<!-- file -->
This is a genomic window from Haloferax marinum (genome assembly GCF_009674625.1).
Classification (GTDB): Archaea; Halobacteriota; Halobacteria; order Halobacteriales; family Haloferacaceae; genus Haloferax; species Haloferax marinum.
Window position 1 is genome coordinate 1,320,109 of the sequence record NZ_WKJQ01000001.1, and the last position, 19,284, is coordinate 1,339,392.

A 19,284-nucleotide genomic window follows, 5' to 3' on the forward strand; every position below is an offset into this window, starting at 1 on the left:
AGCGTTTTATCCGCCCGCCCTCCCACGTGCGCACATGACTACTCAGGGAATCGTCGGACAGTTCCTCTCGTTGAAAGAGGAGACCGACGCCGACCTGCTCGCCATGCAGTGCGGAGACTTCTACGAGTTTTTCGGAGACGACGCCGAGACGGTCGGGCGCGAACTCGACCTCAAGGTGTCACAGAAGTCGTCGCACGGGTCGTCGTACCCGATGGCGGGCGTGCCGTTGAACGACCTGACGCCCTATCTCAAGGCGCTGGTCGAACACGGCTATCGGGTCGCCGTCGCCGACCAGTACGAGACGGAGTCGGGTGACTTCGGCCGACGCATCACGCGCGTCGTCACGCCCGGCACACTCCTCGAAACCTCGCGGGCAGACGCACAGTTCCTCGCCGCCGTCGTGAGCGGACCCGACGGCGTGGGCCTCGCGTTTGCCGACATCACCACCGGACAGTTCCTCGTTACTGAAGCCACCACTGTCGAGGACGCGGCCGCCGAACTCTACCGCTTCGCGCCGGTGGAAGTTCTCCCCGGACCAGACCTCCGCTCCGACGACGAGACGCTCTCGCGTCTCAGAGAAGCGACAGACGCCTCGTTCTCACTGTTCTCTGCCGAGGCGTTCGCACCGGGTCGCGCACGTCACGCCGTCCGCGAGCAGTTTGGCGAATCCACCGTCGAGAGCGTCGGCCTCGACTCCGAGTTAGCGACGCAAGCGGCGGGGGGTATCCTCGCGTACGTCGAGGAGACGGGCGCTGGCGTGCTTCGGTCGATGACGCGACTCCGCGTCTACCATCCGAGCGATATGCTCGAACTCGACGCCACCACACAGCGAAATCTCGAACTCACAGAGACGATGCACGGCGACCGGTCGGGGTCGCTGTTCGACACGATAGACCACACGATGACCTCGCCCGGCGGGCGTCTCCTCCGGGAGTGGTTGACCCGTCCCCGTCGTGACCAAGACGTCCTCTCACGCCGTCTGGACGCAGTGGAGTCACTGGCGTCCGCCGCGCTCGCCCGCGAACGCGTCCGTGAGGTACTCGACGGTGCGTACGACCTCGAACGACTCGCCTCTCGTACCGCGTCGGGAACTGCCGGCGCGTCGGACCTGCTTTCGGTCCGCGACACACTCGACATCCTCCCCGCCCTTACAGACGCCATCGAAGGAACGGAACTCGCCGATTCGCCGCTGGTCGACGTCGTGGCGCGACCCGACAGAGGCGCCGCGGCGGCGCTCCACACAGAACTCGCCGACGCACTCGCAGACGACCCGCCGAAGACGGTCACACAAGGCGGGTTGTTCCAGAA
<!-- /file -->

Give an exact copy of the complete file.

This is a genomic window from Haloferax marinum (genome assembly GCF_009674625.1).
Classification (GTDB): Archaea; Halobacteriota; Halobacteria; order Halobacteriales; family Haloferacaceae; genus Haloferax; species Haloferax marinum.
Window position 1 is genome coordinate 1,320,109 of the sequence record NZ_WKJQ01000001.1, and the last position, 19,284, is coordinate 1,339,392.

A 19,284-nucleotide genomic window follows, 5' to 3' on the forward strand; every position below is an offset into this window, starting at 1 on the left:
AGCGTTTTATCCGCCCGCCCTCCCACGTGCGCACATGACTACTCAGGGAATCGTCGGACAGTTCCTCTCGTTGAAAGAGGAGACCGACGCCGACCTGCTCGCCATGCAGTGCGGAGACTTCTACGAGTTTTTCGGAGACGACGCCGAGACGGTCGGGCGCGAACTCGACCTCAAGGTGTCACAGAAGTCGTCGCACGGGTCGTCGTACCCGATGGCGGGCGTGCCGTTGAACGACCTGACGCCCTATCTCAAGGCGCTGGTCGAACACGGCTATCGGGTCGCCGTCGCCGACCAGTACGAGACGGAGTCGGGTGACTTCGGCCGACGCATCACGCGCGTCGTCACGCCCGGCACACTCCTCGAAACCTCGCGGGCAGACGCACAGTTCCTCGCCGCCGTCGTGAGCGGACCCGACGGCGTGGGCCTCGCGTTTGCCGACATCACCACCGGACAGTTCCTCGTTACTGAAGCCACCACTGTCGAGGACGCGGCCGCCGAACTCTACCGCTTCGCGCCGGTGGAAGTTCTCCCCGGACCAGACCTCCGCTCCGACGACGAGACGCTCTCGCGTCTCAGAGAAGCGACAGACGCCTCGTTCTCACTGTTCTCTGCCGAGGCGTTCGCACCGGGTCGCGCACGTCACGCCGTCCGCGAGCAGTTTGGCGAATCCACCGTCGAGAGCGTCGGCCTCGACTCCGAGTTAGCGACGCAAGCGGCGGGGGGTATCCTCGCGTACGTCGAGGAGACGGGCGCTGGCGTGCTTCGGTCGATGACGCGACTCCGCGTCTACCATCCGAGCGATATGCTCGAACTCGACGCCACCACACAGCGAAATCTCGAACTCACAGAGACGATGCACGGCGACCGGTCGGGGTCGCTGTTCGACACGATAGACCACACGATGACCTCGCCCGGCGGGCGTCTCCTCCGGGAGTGGTTGACCCGTCCCCGTCGTGACCAAGACGTCCTCTCACGCCGTCTGGACGCAGTGGAGTCACTGGCGTCCGCCGCGCTCGCCCGCGAACGCGTCCGTGAGGTACTCGACGGTGCGTACGACCTCGAACGACTCGCCTCTCGTACCGCGTCGGGAACTGCCGGCGCGTCGGACCTGCTTTCGGTCCGCGACACACTCGACATCCTCCCCGCCCTTACAGACGCCATCGAAGGAACGGAACTCGCCGATTCGCCGCTGGTCGACGTCGTGGCGCGACCCGACAGAGGCGCCGCGGCGGCGCTCCACACAGAACTCGCCGACGCACTCGCAGACGACCCGCCGAAGACGGTCACACAAGGCGGGTTGTTCCAGAA